The art in this issue is a bit awkward but exciting. It helps that about half of the issue is one enormous battle, which plays to Springer’s strength. There are several good moments; Prime losing his arm, Sparkplug’s heart attack, Huffer confronting Ironhide, and the look on Megatron’s face after he survives the best that humanity can throw at him. Workman’s letters on that scene, as Megatron laughs, stand out as bold and powerful, very much working for the character. While this issue has the usual share of coloring issues, Yomtov does a good job in the Savage Land flashbacks, using a greenish tint to everything to set it apart from the main action.

Overall, a great conclusion to the limited series. Having the Autobots lose at the end was unexpected, and having Shockwave deliver the killing stroke was particularly effective. While it came out of left field, it was set up fairly well in retrospect. Having the human Sparkplug emerges as an unlikely hero is especially poignant, given the ineffective nature of a direct confrontation between humanity and the Decepticons. The series ends with all Autobots but Ratchet defeated, but at least we have the promise of more to come. We’ve been introduced to the Transformers, we’ve grown to care about them, and now we have to wonder how a lone medic might stand against the might of the Decepticon forces. I guess we’ll just have to keep reading.

The Last Stand is available from IDW Publishing in this anthology: Classic Transformers Volume 1 (Transformers)

Wednesday, December 10, 2008

Yahoo Layoffs

I've just learned that Yahoo, where I used to work, has laid off quite a number of employees today. My heart goes out to all those impacted.

Zob's Thoughts on Robot Heroes Snarl vs. Sharkticon

Hasbro's still playing fast-and-loose with the old character trademarks to which they've lost ownership, and there's really no way around it. Either they give the characters non-names (like the Heroes of Cybertron "Autobot Espionage Team" that cleverly sidestepped having to actually identify Bumblebee by name) or they slap another character's name on the package, or they invent completely new names altogether. I generally prefer the new name approach, if only because it prevents confusion and the watering down of existing trademarks.


Robot Heroes "Snarl" is just the sort of thing I'm talking about. This is actually Slag, of course, but Hasbro's rights to that name have elapsed, so they did the next best thing and gave him the name of one of the other Dinobots. (At least they didn't call him Triceradon.) So, what happens when the real Snarl gets his turn at chibification? What does he get to be called? I don't like the direction in which this is going. All it took was a handful of red-colored Bumblebee toys for Cliffjumper to completely lose his individual identity. The same thing could easily happen to Slag and Snarl. (Wait, which one is the stegosaurus again? Eh, who cares? Their names are interchangeable!)

Trademark complaints aside, this really is a cute little figure, and it really embodies Slag. Specifically, it's a cute and cuddly version of a really angry Dinobot, and this juxtaposition of concepts is one of the reasons I love buying these things so much. He's articulated at the shoulders and head, and something really interesting is that his entire dinosaur head rotates along with his robot head, including the triceratops horns and head crest. Unfortunately, somebody came up with a completely new color map for him without bothering to consult the previous Grimlock figure for consistency's sake. The Dinobots were all created at the same time out of the same materials, so it just doesn't make sense for them to be different colors from each other. While Robot Heroes Grimlock is a bright silver color, Slag is a murky grey. Slag's red color is also more subdued, and his gold highlights are muddy and greenish compared to those on Grimlock.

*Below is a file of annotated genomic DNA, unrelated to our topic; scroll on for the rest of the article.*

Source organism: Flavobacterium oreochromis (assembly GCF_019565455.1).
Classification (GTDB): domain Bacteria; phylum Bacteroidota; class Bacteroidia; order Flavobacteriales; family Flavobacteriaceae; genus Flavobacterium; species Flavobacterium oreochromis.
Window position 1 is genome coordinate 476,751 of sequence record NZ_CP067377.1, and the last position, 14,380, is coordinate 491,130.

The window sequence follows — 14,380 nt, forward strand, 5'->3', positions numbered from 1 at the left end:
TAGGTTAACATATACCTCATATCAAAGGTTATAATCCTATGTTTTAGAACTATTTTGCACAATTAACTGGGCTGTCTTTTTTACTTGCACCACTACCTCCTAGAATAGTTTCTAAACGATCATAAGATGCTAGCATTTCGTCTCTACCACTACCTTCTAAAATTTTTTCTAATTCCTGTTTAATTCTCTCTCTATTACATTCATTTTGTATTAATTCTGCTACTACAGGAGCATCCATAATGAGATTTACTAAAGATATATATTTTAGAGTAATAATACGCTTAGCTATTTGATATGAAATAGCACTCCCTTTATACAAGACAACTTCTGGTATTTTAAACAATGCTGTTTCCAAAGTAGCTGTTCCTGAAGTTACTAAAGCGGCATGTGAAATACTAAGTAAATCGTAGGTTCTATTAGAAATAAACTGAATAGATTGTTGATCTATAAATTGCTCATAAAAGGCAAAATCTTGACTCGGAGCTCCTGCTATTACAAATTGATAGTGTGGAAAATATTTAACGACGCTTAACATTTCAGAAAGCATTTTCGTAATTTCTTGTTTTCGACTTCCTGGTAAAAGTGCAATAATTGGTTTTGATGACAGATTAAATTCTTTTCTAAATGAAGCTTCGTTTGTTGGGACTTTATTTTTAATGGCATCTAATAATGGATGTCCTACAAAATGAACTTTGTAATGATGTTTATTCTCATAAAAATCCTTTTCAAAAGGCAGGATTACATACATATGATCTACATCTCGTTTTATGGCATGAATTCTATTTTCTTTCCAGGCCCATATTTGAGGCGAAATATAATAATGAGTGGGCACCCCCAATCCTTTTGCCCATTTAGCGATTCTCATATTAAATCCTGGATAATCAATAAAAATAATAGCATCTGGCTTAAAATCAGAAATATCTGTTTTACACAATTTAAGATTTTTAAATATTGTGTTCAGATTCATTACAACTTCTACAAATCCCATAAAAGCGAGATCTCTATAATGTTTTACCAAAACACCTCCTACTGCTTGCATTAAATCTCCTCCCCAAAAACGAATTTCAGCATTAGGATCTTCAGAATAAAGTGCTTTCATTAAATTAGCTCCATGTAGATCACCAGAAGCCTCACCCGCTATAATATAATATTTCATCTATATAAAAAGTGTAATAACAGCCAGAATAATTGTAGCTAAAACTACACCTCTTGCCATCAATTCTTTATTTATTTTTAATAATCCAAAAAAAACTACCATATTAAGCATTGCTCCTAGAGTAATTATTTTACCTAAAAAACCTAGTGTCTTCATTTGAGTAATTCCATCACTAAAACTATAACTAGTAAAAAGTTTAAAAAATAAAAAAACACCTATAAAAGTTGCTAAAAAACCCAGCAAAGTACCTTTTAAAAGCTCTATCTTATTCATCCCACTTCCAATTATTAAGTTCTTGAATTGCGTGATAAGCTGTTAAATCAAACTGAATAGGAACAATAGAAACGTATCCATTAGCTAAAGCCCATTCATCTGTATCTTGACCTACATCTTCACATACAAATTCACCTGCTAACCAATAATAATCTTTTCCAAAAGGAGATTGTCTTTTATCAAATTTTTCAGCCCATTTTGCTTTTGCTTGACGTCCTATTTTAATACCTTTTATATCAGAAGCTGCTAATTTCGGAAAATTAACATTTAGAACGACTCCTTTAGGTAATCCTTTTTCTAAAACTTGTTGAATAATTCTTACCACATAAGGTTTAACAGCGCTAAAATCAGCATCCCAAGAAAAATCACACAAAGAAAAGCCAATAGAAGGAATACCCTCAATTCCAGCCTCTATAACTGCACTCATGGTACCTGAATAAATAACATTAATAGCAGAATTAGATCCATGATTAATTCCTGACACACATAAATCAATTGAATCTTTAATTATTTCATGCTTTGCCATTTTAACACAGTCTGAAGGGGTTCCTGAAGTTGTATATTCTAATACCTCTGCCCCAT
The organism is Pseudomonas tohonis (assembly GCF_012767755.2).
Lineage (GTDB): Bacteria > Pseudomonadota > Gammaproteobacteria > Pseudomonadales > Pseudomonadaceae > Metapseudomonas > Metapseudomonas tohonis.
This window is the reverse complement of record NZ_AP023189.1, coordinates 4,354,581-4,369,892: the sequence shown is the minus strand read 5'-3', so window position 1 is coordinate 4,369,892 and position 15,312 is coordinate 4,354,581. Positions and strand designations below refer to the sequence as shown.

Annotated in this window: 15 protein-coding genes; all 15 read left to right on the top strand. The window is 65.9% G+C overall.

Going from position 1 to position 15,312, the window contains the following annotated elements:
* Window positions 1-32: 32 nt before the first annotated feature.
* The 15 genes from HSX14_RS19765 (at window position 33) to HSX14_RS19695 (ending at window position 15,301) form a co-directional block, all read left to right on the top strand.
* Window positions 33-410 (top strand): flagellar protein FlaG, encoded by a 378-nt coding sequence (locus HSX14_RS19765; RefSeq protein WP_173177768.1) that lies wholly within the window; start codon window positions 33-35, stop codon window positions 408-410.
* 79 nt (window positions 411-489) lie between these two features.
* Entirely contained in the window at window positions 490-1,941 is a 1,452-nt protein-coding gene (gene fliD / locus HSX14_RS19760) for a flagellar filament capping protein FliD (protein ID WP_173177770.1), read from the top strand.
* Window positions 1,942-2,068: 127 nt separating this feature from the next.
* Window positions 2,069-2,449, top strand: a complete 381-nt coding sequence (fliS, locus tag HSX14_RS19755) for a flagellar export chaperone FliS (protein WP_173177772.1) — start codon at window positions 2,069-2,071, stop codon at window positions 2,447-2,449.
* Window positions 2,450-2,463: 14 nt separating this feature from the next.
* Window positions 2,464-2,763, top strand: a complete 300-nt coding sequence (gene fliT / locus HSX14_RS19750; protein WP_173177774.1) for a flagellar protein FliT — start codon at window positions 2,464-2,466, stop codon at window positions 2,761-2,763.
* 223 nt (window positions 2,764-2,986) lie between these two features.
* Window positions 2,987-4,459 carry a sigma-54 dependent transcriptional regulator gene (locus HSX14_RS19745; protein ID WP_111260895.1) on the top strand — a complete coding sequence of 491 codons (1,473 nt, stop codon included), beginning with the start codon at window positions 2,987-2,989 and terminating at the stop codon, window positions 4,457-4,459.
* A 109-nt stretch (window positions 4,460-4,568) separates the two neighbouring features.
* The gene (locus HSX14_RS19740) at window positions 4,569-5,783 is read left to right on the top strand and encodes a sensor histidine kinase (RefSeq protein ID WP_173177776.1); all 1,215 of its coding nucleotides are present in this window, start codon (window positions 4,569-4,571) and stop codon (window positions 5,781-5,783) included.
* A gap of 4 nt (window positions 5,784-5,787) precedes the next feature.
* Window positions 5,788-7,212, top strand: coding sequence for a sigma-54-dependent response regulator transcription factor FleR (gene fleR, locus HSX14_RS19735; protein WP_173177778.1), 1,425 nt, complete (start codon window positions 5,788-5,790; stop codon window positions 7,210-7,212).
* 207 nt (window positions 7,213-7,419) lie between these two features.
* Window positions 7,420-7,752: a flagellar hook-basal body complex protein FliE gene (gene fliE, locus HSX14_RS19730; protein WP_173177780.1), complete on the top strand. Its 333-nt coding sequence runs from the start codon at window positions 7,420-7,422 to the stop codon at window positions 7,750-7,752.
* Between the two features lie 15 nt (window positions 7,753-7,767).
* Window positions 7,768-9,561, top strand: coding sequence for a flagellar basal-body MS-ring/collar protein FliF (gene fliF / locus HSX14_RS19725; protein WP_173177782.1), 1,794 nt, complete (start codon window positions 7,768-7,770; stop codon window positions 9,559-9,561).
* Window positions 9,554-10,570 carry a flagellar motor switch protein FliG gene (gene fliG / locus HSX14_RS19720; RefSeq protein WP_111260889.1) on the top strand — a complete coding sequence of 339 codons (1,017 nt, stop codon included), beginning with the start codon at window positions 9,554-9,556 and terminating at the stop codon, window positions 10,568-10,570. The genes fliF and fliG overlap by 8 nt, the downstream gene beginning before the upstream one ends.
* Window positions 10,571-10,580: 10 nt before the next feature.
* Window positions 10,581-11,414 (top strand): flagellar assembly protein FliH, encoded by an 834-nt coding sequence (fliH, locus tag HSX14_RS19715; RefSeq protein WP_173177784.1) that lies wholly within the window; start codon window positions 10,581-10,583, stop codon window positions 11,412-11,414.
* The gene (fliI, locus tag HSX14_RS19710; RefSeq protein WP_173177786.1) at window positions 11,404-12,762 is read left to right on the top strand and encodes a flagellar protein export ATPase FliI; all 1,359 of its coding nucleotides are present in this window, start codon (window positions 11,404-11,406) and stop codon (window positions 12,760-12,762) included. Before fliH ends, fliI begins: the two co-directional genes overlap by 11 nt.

There are other design considerations too, like the fact that Grimlock has red eyes (like the toy) but Slag has blue (like the G1 cartoon); Grimlock carries a red sword (toy) but Slag's is silver (cartoon). It really should be either one or the other. Also, I've always found Slag's red face and red helmet from the cartoon to be quite striking, so I find it unfortunate that this most distinctive look wasn't carried over in this case, given that they took their cue from other cartoon details. (The Diaclone version of the toy had a vac-metal sword and horns--which was the version on which Slag's cartoon model was based--but Hasbro replaced those parts with red plastic that was more flexible and less likely to snap in two.)


The name "Sharkticon" is a sub-group, not the identity of any character from G1, but in this case I don't find it the least bit offensive since the Sharkticons were mindless animals, not individuals. The appelation "Gnaw" was a Hasbro invention that allowed them to produce a Sharkticon toy and market it as a Decepticon character, even though the Sharkticons from the movie were never affiliated with the Decepticons and never once worked for them. (This toy does have a tiny little Decepticon emblem on his belly. Now, where did I put my paint thinner...?) I do pay attention to the pairings of Robot Heroes characters with one another and try to find some kind of logical reason why the two would be matched up with one another. Slag did encounter the Sharkticons during a brief incursion from The Transformers: the Movie, so at least packaging them together makes some kind of sense.

I love Robot Heroes Sharkticon. He is, by far, one of the very best figures in the line to date. I'm not even a big fan of the Sharkticons, honestly. The original Gnaw figure was a big, chunky, preschool toy, and I really can't get behind big, dumb monsters with no brains. I mean, there are cool armybuilders like Star Wars stormtroopers and TMNT Foot Soldiers. Those are meant to be purchased by the caseload. Then there are lame armybuilders like buying a bunch of G1 Scourge toys and pretending that they're Sweeps. It just doesn't work on the same level. Gnaw fits firmly in the latter category. Despite this, I'm really impressed by this sculpt. It really captures the massive rotundity that characterizes these guys. Its design actually follows the animation model, too--the way the shark's head splits in half a little to accomodate his dorsal fin--instead of being just a miniaturization of the Hasbro toy from 1986. And, of course, he's carrying his own tail as a weapon. (Thank you, Kup, for teaching them that particular trick.)

I think the existence of Robot Heroes Sharkticon does open the door for the possibility of a Robot Heroes Quintesson at some point down the road. I mean, think about it. The twenty-fifth anniversary of Transformers is right around the corner, and the Quintessons are the most prominent villains in the mythos who never got official toys. They also created the Sharkticons in the first place, so it makes perfect sense to get another figure to complement this one. I've said this before, and I'll keep on saying it: A cute, tiny, super-deformed Quintesson Judge would be the coolest thing that a little toy factory in Rhode Island could possibly produce. I'm dead serious.